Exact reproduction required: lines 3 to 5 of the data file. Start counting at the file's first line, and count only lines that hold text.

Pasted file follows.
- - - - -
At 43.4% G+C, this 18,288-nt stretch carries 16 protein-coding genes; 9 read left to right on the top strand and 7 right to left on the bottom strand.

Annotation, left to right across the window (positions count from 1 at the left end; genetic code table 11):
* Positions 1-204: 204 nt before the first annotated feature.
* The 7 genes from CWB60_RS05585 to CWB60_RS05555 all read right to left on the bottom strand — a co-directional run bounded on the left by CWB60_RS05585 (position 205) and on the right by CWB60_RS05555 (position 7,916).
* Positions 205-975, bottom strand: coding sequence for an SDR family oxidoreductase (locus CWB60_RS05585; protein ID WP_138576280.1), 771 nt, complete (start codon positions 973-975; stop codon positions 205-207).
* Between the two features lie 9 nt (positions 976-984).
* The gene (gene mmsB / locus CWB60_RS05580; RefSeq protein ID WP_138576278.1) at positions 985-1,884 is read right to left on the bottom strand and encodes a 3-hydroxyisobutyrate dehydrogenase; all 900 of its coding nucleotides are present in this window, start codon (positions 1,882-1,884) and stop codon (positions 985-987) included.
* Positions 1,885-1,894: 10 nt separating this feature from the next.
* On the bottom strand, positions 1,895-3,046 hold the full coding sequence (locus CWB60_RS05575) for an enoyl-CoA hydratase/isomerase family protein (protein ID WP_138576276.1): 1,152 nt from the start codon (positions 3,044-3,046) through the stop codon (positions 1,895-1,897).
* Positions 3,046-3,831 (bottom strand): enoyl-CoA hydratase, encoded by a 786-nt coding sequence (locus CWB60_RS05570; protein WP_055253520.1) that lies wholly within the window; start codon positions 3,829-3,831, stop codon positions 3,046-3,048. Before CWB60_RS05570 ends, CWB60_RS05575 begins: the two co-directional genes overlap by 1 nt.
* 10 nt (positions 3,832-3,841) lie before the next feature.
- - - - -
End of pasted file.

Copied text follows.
* Positions 1-204: 204 nt before the first annotated feature.
* The 7 genes from CWB60_RS05585 to CWB60_RS05555 all read right to left on the bottom strand — a co-directional run bounded on the left by CWB60_RS05585 (position 205) and on the right by CWB60_RS05555 (position 7,916).
* Positions 205-975, bottom strand: coding sequence for an SDR family oxidoreductase (locus CWB60_RS05585; protein ID WP_138576280.1), 771 nt, complete (start codon positions 973-975; stop codon positions 205-207).